Gloomy mood prevails despite calmer commodities

Commodity prices caught a break from a bruising sell-off on Wednesday, helping to put global equities on a slightly steadier footing after a rough week driven by fears over global demand.

The mood was far from euphoric, though. Traders warned that markets were likely to give up their gains throughout the day and investors were preparing portfolios for year-end rather than making major new reallocations.

Economic data offered little to cheer about. China’s consumer inflation picked up but remained under the government’s 2015 price target of 3 percent. The ripple effects of China’s slowdown was evident in Europe, where German imports fell in October and exports also weakened.

“We are in a time when hedge funds are closing their books and people still haven’t given up on a rally before the end of the year,” said Markus Huber, a London-based trader at Peregrine & Black. “It does not look like Europe can hold onto the (positive) momentum.”

European equities were underperforming a broadly flat MSCI All-Country World index .MIWD00000PUS at 0907 GMT. The pan-European FTSEurofirst 300 .FTEU3 was down 0.3 percent, with benchmark indexes in London, Paris and Frankfurt down around 0.2 percent after opening higher.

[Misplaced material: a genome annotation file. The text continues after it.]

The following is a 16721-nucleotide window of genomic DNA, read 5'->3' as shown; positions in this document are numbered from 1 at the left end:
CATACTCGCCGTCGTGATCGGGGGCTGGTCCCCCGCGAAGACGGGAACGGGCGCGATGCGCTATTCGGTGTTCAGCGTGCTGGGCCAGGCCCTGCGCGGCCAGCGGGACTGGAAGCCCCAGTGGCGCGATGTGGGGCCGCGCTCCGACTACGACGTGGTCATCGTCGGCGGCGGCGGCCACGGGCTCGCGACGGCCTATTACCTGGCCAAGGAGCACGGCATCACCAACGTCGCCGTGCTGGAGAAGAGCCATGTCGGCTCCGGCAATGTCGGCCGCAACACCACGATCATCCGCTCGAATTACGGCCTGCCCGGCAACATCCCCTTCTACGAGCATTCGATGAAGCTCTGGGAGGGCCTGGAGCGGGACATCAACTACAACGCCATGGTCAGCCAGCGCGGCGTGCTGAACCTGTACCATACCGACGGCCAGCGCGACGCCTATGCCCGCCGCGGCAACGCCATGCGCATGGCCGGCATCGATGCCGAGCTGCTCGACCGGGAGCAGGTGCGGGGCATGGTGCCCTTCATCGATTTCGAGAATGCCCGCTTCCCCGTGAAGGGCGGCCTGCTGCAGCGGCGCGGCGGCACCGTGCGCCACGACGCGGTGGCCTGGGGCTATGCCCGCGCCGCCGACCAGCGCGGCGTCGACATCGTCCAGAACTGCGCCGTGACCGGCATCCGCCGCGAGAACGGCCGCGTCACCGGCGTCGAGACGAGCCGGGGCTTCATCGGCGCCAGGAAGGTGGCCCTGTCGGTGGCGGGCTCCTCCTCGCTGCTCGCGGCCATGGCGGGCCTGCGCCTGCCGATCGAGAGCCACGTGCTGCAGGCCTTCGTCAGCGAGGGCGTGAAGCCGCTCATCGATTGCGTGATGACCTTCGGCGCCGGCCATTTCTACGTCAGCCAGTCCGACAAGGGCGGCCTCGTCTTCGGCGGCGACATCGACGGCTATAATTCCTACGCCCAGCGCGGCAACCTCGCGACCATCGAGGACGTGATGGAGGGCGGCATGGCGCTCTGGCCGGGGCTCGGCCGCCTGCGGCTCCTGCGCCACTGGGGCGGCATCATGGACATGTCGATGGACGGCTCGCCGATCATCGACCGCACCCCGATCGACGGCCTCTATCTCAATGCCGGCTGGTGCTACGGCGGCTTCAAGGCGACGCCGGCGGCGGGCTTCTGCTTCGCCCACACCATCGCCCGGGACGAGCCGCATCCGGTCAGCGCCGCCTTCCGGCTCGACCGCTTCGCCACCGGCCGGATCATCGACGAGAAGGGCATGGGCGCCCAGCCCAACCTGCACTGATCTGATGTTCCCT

The euro and German bond yields also edged higher. The dollar was down 0.3 percent against a basket of six major currencies .DXY.

Calmer commodity prices helped steady sentiment. U.S. crude CLc1 traded 57 cents higher at $ 38.07 per barrel and Brent LCOc1 rose to $ 40.74, a slight respite from a year-long battering for commodities linked to worries about a slowdown in China and emerging markets.

But mining stocks see-sawed, with Anglo American (AAL.L) slumping more than 10 percent to a fresh all-time low.

Highlighting the plight of the broader commodity markets, the Thomson Reuters Core Commodity CRB index .TRJCRB on Tuesday fell to its lowest since November 2002.

Analysts pointed to the weak Chinese yuan as a factor deepening the gloom for commodity exporters.

“A weakening of the CNY sounds alarm bells for the many exporters that worry that Chinese demand will be dampened by a weaker currency,” wrote Angus Nicholson, market analyst at IG in Melbourne.

The currency has weakened significantly after China’s devaluation in August and the People’s Bank of China (PBOC) set the yuan midpoint rate CNY=SACE at a four-year low.

Some still consider the yuan overvalued and expect it weaken further when it joins the IMF’s Special Drawing Rights (SDR) currency basket. In theory, the yuan’s SDR inclusion would mean the PBOC may have to relinquish some of its control over the currency.

OPEC’s decision on Friday not to cut its production target has sparked concerns global oil producers will pump even more crude into an already oversupplied market.

(Reporting by Lionel Laurent, editing by Larry King)

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